The move comes in response to the European Union’s failure to agree on a unified digital tax, leaving individual member states to make their own decisions on the matter. While there is general agreement in the Czech Republic on levelling a tax on Internet giants, there are divisions over how high that tax should be. The proposed 7 percent tax is the result of a compromise between the ruling parties and should apply to internet companies with a global turnover of over EUR 750 million (CZK 19.1 billion) and annual turnover in the Czech Republic of over CZK 100 million. Finance Minister Alena Schillerová presented the proposal at a press briefing in Prague on Tuesday.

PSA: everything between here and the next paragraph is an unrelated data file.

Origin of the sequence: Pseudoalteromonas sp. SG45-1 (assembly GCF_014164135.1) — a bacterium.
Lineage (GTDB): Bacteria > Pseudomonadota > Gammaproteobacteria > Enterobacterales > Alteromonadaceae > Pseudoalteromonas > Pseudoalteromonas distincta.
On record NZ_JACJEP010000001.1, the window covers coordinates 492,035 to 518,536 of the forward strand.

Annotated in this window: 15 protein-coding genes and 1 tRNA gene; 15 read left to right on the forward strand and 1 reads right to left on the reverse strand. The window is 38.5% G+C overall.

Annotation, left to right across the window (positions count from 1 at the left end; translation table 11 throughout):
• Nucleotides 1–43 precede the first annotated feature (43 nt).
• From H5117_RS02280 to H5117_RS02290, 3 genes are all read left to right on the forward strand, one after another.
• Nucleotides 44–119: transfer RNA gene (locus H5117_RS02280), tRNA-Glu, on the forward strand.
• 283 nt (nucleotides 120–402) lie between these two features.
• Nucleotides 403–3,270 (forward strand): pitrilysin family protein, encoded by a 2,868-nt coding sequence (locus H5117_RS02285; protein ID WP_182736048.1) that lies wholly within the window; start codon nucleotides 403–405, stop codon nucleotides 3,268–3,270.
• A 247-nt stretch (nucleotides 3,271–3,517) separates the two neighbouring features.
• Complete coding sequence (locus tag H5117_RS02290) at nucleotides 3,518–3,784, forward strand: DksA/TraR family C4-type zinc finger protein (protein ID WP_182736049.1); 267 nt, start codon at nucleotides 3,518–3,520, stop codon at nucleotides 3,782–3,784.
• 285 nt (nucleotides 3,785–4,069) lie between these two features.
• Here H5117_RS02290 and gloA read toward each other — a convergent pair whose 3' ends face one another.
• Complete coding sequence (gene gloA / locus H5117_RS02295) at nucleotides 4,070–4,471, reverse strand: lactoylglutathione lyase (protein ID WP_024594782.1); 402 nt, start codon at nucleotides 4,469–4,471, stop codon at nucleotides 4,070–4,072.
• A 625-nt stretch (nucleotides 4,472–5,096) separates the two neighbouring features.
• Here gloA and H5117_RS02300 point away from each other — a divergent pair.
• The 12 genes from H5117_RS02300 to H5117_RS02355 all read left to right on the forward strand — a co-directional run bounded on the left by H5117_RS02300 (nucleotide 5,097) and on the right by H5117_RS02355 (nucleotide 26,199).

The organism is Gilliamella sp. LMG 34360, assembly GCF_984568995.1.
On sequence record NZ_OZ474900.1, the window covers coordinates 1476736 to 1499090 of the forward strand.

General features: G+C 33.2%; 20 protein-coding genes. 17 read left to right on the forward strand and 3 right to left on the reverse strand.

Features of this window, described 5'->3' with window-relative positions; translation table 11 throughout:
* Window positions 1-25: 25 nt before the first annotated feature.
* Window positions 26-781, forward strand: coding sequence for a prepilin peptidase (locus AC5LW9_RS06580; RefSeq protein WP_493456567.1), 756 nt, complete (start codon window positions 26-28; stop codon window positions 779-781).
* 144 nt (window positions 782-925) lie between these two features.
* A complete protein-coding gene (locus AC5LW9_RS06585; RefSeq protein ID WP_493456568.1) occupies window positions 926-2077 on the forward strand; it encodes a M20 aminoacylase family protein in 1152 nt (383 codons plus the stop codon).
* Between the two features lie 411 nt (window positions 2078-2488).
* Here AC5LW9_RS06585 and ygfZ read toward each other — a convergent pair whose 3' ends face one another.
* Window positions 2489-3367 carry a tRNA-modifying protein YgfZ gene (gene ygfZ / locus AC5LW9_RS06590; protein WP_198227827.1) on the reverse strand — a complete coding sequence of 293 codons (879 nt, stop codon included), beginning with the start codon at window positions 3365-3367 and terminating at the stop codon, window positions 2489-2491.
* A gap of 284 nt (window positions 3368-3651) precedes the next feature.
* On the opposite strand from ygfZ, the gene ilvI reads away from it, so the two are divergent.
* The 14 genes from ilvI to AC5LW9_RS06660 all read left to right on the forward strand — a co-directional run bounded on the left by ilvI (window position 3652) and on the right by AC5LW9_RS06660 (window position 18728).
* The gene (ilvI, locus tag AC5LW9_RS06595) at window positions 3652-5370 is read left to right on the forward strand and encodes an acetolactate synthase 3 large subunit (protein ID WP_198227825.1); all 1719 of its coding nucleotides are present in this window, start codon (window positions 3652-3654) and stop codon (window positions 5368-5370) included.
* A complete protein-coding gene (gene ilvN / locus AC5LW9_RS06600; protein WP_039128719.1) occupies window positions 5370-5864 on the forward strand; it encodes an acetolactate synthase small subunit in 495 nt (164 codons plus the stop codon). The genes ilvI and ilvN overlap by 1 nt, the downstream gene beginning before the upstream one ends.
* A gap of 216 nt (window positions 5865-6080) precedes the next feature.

“The tax will apply to users of multilateral digital interfaces, primarily targeted site advertising, social service charges, or the sale of user data but also digital economy platforms such as Airbnb and Uber that allow users to provide services and goods to each other for a transaction fee.”
While Austria and France introduced a 5 and 3 percent digital tax respectively, the Czech government has set its sights higher with a proposed 7 percent tax.